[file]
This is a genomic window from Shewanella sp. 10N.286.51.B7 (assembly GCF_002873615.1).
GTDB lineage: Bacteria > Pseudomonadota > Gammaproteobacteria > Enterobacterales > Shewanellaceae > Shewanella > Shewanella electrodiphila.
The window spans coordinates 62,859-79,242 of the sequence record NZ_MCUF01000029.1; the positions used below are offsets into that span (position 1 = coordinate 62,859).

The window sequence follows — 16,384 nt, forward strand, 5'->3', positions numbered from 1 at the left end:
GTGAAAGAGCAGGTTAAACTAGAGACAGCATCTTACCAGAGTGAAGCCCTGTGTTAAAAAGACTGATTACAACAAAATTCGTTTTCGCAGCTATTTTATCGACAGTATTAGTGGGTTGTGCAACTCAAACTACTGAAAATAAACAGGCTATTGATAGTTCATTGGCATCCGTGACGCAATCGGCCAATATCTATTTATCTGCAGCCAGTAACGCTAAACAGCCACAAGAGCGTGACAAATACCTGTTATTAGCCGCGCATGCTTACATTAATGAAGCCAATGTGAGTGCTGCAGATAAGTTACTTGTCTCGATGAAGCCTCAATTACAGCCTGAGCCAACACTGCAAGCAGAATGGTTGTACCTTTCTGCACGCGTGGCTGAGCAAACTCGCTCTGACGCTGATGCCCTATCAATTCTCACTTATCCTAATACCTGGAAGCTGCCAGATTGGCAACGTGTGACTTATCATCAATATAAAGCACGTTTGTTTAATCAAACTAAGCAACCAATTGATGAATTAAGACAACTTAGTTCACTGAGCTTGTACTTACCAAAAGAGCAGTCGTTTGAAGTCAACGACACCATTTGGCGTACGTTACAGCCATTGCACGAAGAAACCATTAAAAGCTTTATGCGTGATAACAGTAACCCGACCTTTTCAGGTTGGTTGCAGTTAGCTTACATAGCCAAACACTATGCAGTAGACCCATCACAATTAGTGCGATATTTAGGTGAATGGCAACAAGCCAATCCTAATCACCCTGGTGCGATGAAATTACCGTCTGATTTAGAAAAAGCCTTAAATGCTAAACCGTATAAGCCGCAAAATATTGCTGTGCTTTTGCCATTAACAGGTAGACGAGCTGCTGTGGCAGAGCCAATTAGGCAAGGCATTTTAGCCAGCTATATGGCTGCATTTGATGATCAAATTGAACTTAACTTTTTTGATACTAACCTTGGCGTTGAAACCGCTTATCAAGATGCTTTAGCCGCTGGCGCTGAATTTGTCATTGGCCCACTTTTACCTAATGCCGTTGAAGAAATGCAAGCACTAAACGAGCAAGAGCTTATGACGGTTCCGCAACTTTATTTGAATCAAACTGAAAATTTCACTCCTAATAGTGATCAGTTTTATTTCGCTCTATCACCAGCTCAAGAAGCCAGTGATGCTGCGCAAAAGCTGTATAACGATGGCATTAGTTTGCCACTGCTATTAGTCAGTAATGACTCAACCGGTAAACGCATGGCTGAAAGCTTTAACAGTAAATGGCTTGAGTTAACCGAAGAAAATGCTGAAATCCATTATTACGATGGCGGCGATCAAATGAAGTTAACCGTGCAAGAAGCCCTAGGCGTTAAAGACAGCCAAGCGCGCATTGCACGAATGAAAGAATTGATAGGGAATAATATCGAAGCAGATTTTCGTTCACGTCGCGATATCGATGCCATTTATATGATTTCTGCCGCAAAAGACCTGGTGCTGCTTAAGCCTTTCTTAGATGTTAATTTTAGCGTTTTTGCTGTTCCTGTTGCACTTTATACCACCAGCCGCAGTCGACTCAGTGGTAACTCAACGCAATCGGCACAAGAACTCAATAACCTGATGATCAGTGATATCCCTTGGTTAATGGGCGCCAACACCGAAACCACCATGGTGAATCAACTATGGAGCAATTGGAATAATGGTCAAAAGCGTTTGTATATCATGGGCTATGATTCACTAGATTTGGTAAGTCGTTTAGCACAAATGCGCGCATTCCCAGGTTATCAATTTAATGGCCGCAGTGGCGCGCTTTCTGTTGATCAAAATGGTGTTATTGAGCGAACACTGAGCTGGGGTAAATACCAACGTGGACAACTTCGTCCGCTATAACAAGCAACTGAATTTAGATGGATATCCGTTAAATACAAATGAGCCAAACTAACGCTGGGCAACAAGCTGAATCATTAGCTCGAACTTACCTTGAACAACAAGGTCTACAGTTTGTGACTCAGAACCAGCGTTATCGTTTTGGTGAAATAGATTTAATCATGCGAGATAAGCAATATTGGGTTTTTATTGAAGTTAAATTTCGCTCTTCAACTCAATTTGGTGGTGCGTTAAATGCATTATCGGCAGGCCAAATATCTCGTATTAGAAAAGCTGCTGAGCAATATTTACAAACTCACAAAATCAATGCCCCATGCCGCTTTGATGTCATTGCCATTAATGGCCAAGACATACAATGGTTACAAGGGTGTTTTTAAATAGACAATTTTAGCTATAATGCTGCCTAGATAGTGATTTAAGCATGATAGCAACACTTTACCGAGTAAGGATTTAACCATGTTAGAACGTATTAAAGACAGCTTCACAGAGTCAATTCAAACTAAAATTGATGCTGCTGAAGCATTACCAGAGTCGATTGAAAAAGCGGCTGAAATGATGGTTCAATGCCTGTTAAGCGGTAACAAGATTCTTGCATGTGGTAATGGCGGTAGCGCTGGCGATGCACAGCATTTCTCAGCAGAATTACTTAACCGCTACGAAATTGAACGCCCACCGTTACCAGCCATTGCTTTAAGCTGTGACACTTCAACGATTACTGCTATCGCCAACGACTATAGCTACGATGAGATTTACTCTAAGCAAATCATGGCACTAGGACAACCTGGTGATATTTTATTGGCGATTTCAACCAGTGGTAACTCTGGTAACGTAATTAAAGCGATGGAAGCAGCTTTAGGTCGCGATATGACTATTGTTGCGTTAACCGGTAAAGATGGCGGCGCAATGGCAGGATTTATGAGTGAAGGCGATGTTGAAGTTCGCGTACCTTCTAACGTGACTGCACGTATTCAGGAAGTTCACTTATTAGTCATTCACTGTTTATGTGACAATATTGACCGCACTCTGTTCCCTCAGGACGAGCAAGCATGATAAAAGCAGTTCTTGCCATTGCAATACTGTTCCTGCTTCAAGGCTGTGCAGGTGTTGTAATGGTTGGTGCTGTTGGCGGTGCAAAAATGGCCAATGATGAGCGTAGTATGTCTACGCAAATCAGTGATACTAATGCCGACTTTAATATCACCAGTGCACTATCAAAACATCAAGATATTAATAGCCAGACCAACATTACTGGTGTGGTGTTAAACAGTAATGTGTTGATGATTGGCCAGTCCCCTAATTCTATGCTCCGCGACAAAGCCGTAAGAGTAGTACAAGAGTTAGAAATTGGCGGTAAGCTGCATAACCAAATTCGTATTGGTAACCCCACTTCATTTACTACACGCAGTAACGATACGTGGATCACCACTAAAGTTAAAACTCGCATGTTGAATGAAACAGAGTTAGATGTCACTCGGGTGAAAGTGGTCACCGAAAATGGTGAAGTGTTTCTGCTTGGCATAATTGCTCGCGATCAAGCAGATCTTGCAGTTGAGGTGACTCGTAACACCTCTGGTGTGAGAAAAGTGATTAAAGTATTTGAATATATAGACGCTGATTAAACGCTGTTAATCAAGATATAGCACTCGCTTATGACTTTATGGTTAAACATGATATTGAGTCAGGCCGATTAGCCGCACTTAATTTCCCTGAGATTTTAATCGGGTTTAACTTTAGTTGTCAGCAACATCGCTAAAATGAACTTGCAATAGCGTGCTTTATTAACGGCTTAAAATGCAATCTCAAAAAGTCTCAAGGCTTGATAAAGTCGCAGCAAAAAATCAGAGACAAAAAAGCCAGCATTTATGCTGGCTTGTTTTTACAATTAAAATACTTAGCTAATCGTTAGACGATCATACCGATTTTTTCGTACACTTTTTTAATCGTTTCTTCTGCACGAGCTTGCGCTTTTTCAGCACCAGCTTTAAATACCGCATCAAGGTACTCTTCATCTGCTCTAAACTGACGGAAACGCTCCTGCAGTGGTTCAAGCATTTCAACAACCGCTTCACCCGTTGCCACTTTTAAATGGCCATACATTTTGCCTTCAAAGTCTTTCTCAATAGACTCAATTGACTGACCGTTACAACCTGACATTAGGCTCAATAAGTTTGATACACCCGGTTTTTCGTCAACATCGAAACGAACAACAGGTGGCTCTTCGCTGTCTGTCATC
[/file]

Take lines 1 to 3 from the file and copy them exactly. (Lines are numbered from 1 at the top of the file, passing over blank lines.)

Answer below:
This is a genomic window from Shewanella sp. 10N.286.51.B7 (assembly GCF_002873615.1).
GTDB lineage: Bacteria > Pseudomonadota > Gammaproteobacteria > Enterobacterales > Shewanellaceae > Shewanella > Shewanella electrodiphila.
The window spans coordinates 62,859-79,242 of the sequence record NZ_MCUF01000029.1; the positions used below are offsets into that span (position 1 = coordinate 62,859).